ITP | Extending the school day for our youngest scholars: Learning gains in full-day and half-day 4K classrooms

September 15, 2023, Noon-1:30 pm Central Time

259 Educational Sciences and Zoom

Becca Bier

Graduate Student, Sociology, UW-Madison

Becca Bier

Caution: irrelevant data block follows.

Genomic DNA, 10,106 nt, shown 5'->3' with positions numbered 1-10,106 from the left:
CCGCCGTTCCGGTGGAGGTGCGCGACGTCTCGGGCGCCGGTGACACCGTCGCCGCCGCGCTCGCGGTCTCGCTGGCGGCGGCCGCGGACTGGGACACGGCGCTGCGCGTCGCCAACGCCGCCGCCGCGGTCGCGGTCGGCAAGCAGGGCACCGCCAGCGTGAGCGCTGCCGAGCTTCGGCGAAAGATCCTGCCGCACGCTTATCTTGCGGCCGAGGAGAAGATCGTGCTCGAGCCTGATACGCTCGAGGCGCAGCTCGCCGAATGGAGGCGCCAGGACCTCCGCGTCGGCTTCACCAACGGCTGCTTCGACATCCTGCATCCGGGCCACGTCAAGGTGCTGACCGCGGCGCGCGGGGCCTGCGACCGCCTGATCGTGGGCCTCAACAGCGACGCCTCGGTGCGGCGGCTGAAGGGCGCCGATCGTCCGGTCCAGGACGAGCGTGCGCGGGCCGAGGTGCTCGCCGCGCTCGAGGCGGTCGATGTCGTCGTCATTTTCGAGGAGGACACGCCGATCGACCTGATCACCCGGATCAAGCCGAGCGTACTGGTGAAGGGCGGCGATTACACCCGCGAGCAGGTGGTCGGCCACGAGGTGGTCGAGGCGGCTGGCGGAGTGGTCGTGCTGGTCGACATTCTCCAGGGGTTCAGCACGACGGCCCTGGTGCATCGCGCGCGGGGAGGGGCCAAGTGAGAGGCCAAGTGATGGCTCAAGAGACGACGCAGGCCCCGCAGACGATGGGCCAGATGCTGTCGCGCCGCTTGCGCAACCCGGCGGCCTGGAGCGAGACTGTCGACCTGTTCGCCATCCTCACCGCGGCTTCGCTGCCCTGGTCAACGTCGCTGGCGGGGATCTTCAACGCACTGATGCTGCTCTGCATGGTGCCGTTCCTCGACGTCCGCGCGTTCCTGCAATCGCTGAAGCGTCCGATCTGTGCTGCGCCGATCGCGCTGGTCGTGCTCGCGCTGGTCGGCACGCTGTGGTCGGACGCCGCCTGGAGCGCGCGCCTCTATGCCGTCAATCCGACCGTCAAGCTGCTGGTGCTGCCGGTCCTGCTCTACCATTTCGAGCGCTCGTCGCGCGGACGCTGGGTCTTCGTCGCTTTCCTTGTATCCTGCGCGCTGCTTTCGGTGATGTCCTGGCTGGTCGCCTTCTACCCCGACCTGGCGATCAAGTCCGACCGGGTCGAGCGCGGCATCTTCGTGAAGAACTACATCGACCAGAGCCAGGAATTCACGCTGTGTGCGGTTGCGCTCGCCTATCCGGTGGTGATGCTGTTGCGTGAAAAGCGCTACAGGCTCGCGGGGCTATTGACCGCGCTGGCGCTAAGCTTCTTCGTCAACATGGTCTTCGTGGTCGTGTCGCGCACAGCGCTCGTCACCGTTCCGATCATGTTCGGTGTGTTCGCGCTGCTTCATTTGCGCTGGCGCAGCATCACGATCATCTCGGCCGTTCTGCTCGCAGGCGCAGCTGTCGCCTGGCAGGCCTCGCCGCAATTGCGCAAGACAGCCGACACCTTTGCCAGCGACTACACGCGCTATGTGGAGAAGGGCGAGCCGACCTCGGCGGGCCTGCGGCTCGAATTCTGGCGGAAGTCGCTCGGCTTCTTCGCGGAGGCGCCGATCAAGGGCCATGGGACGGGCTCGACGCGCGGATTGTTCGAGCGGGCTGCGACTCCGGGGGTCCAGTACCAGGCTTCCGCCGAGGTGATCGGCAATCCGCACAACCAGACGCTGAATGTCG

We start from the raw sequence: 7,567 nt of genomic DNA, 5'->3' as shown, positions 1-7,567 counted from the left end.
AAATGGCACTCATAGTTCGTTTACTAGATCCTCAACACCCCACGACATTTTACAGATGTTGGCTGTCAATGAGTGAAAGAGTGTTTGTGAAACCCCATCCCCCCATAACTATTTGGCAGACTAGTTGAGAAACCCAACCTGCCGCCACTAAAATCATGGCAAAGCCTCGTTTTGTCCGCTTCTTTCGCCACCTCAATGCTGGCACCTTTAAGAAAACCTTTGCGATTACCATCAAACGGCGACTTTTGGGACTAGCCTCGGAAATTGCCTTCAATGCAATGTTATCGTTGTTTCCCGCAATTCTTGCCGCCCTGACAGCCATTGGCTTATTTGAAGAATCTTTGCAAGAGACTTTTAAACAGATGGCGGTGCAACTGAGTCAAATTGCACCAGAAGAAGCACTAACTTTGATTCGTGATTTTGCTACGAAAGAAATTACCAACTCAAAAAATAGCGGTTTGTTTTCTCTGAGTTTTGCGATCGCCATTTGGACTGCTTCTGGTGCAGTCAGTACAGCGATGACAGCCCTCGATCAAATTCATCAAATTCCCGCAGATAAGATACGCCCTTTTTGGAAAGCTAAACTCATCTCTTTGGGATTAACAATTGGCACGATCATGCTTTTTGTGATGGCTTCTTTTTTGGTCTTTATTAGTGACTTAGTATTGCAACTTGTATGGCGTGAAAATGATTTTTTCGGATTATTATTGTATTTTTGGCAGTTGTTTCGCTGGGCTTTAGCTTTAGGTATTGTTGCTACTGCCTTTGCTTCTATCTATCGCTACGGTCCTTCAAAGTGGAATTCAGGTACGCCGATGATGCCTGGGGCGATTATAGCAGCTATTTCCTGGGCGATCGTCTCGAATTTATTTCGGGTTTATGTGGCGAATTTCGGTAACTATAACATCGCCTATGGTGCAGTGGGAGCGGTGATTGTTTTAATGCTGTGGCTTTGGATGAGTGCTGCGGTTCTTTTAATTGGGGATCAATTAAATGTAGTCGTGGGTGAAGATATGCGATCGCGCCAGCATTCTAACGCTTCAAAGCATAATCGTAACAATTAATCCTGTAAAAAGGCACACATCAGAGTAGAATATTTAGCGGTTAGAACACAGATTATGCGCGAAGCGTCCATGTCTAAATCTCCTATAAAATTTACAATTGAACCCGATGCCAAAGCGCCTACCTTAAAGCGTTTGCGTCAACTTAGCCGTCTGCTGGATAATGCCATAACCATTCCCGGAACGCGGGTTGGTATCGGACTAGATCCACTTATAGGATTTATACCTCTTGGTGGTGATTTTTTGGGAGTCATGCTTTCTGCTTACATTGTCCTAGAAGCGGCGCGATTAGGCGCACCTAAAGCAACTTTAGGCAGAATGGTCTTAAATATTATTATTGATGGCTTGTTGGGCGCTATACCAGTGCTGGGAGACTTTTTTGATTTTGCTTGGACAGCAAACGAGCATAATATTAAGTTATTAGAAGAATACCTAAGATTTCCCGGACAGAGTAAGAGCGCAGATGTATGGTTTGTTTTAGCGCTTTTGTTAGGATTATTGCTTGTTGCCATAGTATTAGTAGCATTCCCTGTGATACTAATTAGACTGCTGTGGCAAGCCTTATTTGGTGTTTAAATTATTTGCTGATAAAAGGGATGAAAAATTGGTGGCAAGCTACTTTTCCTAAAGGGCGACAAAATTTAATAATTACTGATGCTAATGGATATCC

Publicly funded four-year-old preschool (or 4K) programs have expanded rapidly over the past several decades, though the structure and effects of these programs vary. One key dimension by which public preschool programs vary is the length of the school day. This study investigates differences in learning between students attending full-day 4K and those attending half-day 4K in the Madison Metropolitan School District (MMSD). Following two cohorts of students (2021-22 and 2022-23), we use difference-in-differences to estimate the effect of attending full-day 4K on literacy, numeracy, and executive functioning. We also follow a subsample of students into five-year-old Kindergarten (5K) to estimate effects of full-day 4K after exiting the program. We find for the first-year cohort (N=406), there is no difference in achievement gains in literacy, numeracy, or executive function between students in full- and half-day 4K classrooms. In the second-year cohort (N=341), students in full-day 4K see larger gains in literacy, though results are not statistically significant. We do not find delayed effects of attending full-day 4K for the subsample of students in 5K (N=119). This study adds to a growing body of literature investigating variations in the length of the school day in early childhood settings.

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